February 2006: Sometimes the best trips are the ones in your backyard and this is always the case with Baja, Mexico one of my favorite places especially on a trip south to the lagoons during the grey whale migration season when mother grey whales come into the safety of the lagoons in Baja to give birth to their young after their long migrations from their feeding grounds of the frigid Arctic waters off of Alaska starving and battling predators like Killer Whales along the way. The lagoons are like a whale vacation spot with warm, safe and shallow waters, where the mothers feel safe and are happy because they have their newborn. No one knows exactly why they display the unique behavior of presenting their babies to tourist boats, but they do, and they actually seem to enjoy the experience of being petted. I have swum with sperm, humpback and whale sharks but to me this experience of petting the whales was the most amazing and intimate encounter.

 

 

San ignacio lagoon

I traveled to San Ignacio, approx. 12 hours’ drive south from San Diego with my brother Jesse, and two of my friends, Holly and Jared. The road passed through some stunning desert, and ocean scenery. To reach San Ignacio Lagoon, a wild protected lagoon with no development, we had to travel down a rustic graded road for a few hours until reaching our camp where we would spend two nights in a cabin with bunk beds. This would be our base to head out into the lagoon to see whale’s multiple times per day in a small motorboat. We would also do tidal walks at low tide and look for interesting marine creatures like octopus.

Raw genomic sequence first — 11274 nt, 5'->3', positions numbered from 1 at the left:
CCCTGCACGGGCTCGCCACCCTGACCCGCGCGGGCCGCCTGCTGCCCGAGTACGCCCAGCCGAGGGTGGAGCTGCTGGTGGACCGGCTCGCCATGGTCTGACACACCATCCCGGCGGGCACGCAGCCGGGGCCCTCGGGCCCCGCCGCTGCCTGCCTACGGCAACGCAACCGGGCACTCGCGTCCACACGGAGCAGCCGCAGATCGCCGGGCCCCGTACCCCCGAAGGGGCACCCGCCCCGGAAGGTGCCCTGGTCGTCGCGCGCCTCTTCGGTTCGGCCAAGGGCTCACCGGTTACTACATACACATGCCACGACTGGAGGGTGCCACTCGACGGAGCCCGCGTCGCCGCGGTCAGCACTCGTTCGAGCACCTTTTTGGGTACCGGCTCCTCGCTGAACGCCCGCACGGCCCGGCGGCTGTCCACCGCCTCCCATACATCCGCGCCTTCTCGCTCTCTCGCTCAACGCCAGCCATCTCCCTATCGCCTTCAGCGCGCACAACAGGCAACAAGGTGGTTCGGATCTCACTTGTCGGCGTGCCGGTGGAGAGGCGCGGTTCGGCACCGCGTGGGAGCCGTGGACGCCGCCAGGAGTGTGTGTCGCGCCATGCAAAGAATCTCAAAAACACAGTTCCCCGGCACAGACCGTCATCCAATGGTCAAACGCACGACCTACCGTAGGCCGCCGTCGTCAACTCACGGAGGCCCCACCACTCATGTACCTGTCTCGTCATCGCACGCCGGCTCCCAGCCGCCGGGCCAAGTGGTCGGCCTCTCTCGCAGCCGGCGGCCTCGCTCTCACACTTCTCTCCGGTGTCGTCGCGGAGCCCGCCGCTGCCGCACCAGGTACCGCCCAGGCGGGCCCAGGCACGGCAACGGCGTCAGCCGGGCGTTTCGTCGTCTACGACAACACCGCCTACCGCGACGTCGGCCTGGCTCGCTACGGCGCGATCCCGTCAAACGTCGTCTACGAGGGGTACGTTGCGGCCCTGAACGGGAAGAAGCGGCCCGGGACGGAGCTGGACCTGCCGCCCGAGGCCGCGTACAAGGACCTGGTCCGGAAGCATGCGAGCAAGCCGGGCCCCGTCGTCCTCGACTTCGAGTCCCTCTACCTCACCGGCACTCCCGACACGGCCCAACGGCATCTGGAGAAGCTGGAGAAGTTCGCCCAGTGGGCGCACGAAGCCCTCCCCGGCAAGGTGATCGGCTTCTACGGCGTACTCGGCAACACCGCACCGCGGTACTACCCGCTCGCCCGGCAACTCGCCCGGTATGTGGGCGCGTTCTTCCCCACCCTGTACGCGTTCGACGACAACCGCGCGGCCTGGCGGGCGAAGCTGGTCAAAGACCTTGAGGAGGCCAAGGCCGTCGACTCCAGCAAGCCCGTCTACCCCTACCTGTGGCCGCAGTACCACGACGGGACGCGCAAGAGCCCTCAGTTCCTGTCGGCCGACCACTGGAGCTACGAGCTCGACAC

Road to lagoon

Common vulture

Desert scenery around wilderness of the lagoon

Low tide in lagoon

The whales were everywhere, spy hopping and breaching joyfully with their babies. They would approach the boat and linger for minutes allowing everyone to pet them and sometimes we would make eye contact with their giant gently eyes. We would pet and even kiss them. The texture of their skin gelt like a rough innertube. We could feel the fish smell laden air blow into our faces as the whales exhaled dousing us with fish smelling water. Whales would also spy hop or breach next to us with no warning. One whale breached only a few feet from me starting me and sending a wave of ocean water splashing me. If I would have been leaning out of the boat, I would have been decapitated.

 

Whale spy hopping

Petting the whales barnacled head

Huge 10′ head

Spy hop

My brother petting a whale

Video of us petting the whale and the whale looking at us underwater

petting the whale

Whale petting

Mom and baby

From San Ignacio, we drove all the way back to San Diego breaking one of the number one rules of travel in Mexico-Don’t drive at night. Night driving was a perilous task through winding lonely desert roads. A speeding drunk driver went off the road in front of us into a canyon exploding into flames. We stopped to look down to see if we could help but it was pretty evident there was no hope for the occupants, so we called the police at the next town 20 miles away.  We dodged stalled drivers in the middle of the road with no emergency lights on and Federale police checkpoints, where armed police would search our vehicles for drugs. 

 

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